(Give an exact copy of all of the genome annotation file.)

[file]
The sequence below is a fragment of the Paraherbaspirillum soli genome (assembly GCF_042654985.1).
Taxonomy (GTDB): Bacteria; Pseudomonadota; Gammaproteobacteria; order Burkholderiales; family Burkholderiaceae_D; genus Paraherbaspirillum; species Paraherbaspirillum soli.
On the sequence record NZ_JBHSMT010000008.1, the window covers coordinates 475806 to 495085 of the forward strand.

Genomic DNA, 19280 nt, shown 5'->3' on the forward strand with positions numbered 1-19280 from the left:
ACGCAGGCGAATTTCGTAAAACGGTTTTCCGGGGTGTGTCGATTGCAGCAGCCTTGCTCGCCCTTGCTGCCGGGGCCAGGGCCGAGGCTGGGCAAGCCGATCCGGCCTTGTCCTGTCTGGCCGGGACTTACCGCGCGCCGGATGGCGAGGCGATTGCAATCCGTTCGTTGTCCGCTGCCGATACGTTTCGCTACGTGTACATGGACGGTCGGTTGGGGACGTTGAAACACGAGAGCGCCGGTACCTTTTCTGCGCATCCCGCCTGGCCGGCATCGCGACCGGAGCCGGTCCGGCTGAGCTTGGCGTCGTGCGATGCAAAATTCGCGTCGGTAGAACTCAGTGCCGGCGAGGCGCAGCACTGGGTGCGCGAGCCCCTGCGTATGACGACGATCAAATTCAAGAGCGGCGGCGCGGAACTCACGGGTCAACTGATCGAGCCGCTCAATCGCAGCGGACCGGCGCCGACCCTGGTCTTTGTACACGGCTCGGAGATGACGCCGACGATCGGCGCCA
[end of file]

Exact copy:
The sequence below is a fragment of the Paraherbaspirillum soli genome (assembly GCF_042654985.1).
Taxonomy (GTDB): Bacteria; Pseudomonadota; Gammaproteobacteria; order Burkholderiales; family Burkholderiaceae_D; genus Paraherbaspirillum; species Paraherbaspirillum soli.
On the sequence record NZ_JBHSMT010000008.1, the window covers coordinates 475806 to 495085 of the forward strand.

Genomic DNA, 19280 nt, shown 5'->3' on the forward strand with positions numbered 1-19280 from the left:
ACGCAGGCGAATTTCGTAAAACGGTTTTCCGGGGTGTGTCGATTGCAGCAGCCTTGCTCGCCCTTGCTGCCGGGGCCAGGGCCGAGGCTGGGCAAGCCGATCCGGCCTTGTCCTGTCTGGCCGGGACTTACCGCGCGCCGGATGGCGAGGCGATTGCAATCCGTTCGTTGTCCGCTGCCGATACGTTTCGCTACGTGTACATGGACGGTCGGTTGGGGACGTTGAAACACGAGAGCGCCGGTACCTTTTCTGCGCATCCCGCCTGGCCGGCATCGCGACCGGAGCCGGTCCGGCTGAGCTTGGCGTCGTGCGATGCAAAATTCGCGTCGGTAGAACTCAGTGCCGGCGAGGCGCAGCACTGGGTGCGCGAGCCCCTGCGTATGACGACGATCAAATTCAAGAGCGGCGGCGCGGAACTCACGGGTCAACTGATCGAGCCGCTCAATCGCAGCGGACCGGCGCCGACCCTGGTCTTTGTACACGGCTCGGAGATGACGCCGACGATCGGCGCCA